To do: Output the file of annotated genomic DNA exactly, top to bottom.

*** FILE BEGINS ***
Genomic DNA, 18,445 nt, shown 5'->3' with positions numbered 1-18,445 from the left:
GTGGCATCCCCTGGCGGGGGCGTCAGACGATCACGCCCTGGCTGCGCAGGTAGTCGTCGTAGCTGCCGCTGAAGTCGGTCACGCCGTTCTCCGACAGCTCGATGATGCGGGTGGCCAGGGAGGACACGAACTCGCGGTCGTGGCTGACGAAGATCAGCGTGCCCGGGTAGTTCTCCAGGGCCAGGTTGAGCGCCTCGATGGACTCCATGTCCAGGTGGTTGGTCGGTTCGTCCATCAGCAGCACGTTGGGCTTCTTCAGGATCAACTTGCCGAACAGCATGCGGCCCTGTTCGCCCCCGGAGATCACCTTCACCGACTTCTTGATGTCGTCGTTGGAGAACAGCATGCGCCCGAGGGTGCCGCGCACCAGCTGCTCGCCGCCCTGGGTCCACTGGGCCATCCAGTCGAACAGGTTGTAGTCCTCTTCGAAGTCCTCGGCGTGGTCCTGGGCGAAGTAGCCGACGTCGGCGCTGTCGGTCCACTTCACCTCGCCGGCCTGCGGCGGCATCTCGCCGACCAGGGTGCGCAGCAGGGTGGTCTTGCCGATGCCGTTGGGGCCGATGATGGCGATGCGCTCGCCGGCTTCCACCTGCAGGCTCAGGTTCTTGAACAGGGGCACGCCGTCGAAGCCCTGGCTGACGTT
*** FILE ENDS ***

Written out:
Genomic DNA, 18,445 nt, shown 5'->3' with positions numbered 1-18,445 from the left:
GTGGCATCCCCTGGCGGGGGCGTCAGACGATCACGCCCTGGCTGCGCAGGTAGTCGTCGTAGCTGCCGCTGAAGTCGGTCACGCCGTTCTCCGACAGCTCGATGATGCGGGTGGCCAGGGAGGACACGAACTCGCGGTCGTGGCTGACGAAGATCAGCGTGCCCGGGTAGTTCTCCAGGGCCAGGTTGAGCGCCTCGATGGACTCCATGTCCAGGTGGTTGGTCGGTTCGTCCATCAGCAGCACGTTGGGCTTCTTCAGGATCAACTTGCCGAACAGCATGCGGCCCTGTTCGCCCCCGGAGATCACCTTCACCGACTTCTTGATGTCGTCGTTGGAGAACAGCATGCGCCCGAGGGTGCCGCGCACCAGCTGCTCGCCGCCCTGGGTCCACTGGGCCATCCAGTCGAACAGGTTGTAGTCCTCTTCGAAGTCCTCGGCGTGGTCCTGGGCGAAGTAGCCGACGTCGGCGCTGTCGGTCCACTTCACCTCGCCGGCCTGCGGCGGCATCTCGCCGACCAGGGTGCGCAGCAGGGTGGTCTTGCCGATGCCGTTGGGGCCGATGATGGCGATGCGCTCGCCGGCTTCCACCTGCAGGCTCAGGTTCTTGAACAGGGGCACGCCGTCGAAGCCCTGGCTGACGTT